Science Is Unscientific Poem by Paul Hartal

Science Is Unscientific

The Professor rose from his chair.
He moved the book to the middle
Of the table as he stood up.

"Now, listen! " he said in an amicable voice.
"Science prides itself in being factual,
objective, precise, unbiased, detached
and verifiable, free from introversion,
a way of knowing things without added colours
and portraying accurately the physical world
in its own light".

The Turtle was sipping his ginger ale.

"Oh, this description of science is nothing
but a myth", he said. "As I see it,
even the most magnificent accomplishments
of science involve emotions,
an individual sense of wonder and curiosity,
the psychological experience of the rapturous
and the mystical. Consequently,
a paradoxical and built in property
of science concerns
its own unscientific disposition.
And therefore, in my opinion,
science is thoroughly unscientific."

"Nonsense", the professor objected.
"If science were really unscientific,
as you claim, it could not produce
nuclear energy, airplanes, or computers.
And it could not put
astronauts on the moon".

"Well, I indeed never stop to wonder,
How is it possible that with so little knowledge
humans can accomplish so much? "
the Turtle said.

And then he added:
"But, you should not
confuse science with technology".

"I don't get your point", the Professor said,
"because you still did not provide me with
a good justification of your negative view
of science".

"Look! Science stands on very shaky
theoretical foundations", the Turtle explained.
This is so due to its reduction
of the concrete whole
to incomplete abstractions. Ironically,
the more scientific science tries to be,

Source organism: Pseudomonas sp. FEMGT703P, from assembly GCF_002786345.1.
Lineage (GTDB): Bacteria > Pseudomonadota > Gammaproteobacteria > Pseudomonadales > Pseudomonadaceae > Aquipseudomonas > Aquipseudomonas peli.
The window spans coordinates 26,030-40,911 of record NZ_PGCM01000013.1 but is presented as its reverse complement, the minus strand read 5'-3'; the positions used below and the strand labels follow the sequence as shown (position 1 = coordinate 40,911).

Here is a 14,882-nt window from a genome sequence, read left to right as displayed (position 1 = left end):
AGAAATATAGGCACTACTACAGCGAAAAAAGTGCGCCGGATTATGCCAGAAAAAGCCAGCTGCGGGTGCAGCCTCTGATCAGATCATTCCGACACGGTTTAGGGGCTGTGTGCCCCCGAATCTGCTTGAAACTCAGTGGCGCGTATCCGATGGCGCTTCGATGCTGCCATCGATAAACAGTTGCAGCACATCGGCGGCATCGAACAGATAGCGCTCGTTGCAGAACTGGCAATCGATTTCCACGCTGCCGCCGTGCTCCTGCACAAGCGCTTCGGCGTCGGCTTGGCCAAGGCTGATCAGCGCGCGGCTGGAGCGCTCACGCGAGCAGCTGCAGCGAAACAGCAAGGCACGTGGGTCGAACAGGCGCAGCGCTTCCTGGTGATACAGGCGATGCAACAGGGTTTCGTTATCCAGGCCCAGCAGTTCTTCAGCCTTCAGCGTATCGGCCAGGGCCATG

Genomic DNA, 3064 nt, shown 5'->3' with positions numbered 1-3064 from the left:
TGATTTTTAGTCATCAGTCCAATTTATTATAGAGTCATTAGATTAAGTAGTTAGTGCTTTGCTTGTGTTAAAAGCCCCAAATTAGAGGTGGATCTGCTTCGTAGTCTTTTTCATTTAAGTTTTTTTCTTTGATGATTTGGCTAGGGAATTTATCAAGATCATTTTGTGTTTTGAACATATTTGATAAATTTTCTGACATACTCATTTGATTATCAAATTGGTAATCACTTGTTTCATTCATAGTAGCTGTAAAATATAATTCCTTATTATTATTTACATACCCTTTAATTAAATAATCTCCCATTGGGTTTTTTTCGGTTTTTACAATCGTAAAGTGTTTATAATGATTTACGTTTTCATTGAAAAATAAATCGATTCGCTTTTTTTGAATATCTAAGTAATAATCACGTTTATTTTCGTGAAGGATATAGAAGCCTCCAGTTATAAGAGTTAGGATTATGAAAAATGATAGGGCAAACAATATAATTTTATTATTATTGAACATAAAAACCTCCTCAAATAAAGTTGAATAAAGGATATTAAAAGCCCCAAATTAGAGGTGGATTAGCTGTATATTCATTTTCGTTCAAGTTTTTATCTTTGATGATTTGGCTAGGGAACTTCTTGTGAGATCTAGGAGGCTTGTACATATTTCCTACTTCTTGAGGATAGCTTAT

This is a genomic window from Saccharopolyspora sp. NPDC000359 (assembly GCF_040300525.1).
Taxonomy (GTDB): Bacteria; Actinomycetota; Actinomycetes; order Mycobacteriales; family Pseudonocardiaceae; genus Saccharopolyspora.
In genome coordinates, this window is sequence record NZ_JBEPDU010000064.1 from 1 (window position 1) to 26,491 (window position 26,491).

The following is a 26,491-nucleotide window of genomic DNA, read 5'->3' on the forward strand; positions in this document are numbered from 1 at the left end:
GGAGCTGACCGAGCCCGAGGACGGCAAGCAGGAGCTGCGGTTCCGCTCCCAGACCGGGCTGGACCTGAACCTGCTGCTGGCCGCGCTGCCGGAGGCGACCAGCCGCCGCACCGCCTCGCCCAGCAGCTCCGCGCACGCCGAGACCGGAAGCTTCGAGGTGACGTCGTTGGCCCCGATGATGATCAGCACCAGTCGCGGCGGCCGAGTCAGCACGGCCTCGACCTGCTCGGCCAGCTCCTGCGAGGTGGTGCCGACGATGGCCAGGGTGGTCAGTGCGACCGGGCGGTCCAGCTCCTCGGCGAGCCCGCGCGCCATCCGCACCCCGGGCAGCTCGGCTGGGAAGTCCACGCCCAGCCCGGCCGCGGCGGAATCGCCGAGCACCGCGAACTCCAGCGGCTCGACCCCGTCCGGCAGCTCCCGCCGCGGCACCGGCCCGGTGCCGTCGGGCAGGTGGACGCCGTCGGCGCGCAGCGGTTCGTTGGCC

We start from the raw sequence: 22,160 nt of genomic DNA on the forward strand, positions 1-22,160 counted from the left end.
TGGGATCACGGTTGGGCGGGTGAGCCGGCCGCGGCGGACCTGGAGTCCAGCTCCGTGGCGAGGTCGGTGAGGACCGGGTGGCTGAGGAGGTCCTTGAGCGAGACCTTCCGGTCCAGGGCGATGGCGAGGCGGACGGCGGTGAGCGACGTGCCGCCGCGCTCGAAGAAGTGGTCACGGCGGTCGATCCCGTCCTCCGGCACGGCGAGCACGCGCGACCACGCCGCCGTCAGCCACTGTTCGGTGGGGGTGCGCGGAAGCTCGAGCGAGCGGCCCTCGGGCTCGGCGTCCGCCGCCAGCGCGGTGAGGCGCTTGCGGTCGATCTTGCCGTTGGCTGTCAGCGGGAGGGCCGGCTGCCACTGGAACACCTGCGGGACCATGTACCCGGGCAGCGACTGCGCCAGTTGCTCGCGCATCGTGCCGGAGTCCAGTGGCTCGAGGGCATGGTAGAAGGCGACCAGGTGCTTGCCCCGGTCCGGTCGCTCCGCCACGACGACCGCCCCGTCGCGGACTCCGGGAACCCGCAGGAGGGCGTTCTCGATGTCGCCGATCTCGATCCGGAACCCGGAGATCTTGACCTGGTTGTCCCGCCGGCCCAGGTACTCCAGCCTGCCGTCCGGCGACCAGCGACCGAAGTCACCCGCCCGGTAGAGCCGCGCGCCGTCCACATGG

the less scientific it becomes.
Science is rational and logical but the
universe, which it investigates is not.
We cannot separate ourselves
from the world outside.
Therefore, an objective investigation
of actuality ought to incorporate
the subjective experience.
The depiction of reality must be total.
Otherwise it cannot be truly scientific.
Mind you, ignoring the dominant
subjective realm of existence does not
make the world more objective.
Imagine, for example, a computer
that tries to understand
the human world without understanding
the human mind and human emotions".

A moment of silence ensued.
The Professor sank into his thoughts.
The Turtle took another sip
from the ginger ale.

"I'm not sure",
the Professor said eventually,
"that it would be a good thing
evolving a computer to a level
in which it would understand
such human qualities as humour, concern,
loyalty, compassion, love and anger.
I wonder if such a cybernetic device
would be our servant or our master."

Sort of a contemporary verse fable, the dialogue in this poem echoes part of a thesis advanced in the author's book, The Brush and the Compass: The Interface Dynamics of Art and Science; Lanham, MD: University Press of America,1988. ISBN 0-8191-6848-3
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